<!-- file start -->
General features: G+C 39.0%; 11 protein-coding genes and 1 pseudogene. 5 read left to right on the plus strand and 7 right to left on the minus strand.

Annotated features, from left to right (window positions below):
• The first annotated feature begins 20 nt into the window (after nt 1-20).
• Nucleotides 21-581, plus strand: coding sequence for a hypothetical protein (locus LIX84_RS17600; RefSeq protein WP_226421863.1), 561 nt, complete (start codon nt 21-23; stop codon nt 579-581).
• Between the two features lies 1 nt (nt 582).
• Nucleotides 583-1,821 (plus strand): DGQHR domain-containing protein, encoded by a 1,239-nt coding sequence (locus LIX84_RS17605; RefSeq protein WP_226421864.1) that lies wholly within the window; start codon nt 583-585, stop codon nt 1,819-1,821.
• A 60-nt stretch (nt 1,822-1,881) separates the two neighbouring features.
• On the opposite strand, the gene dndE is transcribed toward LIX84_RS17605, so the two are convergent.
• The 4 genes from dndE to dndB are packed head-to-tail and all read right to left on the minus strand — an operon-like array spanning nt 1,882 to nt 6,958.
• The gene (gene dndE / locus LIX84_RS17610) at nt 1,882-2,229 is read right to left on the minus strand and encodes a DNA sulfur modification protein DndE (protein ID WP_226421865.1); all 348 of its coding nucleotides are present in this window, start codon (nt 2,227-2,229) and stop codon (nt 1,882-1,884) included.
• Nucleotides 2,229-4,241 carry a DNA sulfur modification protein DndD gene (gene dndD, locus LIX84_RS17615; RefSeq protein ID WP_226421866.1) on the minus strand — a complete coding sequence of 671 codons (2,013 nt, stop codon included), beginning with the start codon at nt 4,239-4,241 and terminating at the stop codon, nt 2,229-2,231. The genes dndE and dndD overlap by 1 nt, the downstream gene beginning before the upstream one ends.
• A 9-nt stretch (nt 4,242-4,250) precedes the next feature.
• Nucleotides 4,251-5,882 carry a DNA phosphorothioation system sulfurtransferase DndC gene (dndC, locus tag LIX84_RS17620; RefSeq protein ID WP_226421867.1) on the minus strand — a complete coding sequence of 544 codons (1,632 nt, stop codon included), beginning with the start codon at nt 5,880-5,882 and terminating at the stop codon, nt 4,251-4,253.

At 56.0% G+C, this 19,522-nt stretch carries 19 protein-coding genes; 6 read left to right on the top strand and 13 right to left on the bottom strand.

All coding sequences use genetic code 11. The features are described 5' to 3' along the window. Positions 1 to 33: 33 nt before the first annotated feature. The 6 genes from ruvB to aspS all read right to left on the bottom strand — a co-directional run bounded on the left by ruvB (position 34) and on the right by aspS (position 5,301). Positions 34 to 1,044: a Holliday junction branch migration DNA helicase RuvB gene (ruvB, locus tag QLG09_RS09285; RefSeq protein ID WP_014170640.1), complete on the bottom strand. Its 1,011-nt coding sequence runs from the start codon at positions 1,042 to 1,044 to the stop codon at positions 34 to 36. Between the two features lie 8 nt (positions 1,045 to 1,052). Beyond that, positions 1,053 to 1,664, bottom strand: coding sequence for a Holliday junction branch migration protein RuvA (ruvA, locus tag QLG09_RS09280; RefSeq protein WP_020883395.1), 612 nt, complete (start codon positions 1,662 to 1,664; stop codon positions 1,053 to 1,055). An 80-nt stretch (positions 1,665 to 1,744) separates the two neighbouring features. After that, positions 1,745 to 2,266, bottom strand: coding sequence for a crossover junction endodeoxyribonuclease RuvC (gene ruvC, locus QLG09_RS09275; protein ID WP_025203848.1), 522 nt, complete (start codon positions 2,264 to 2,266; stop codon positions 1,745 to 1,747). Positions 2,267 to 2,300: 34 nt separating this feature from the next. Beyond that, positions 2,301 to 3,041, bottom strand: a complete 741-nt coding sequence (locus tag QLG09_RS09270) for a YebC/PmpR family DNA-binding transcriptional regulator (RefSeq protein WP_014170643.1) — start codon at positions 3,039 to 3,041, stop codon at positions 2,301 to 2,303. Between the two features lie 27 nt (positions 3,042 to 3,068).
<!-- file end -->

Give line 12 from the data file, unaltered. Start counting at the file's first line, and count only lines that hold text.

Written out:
• A 9-nt stretch (nt 4,242-4,250) precedes the next feature.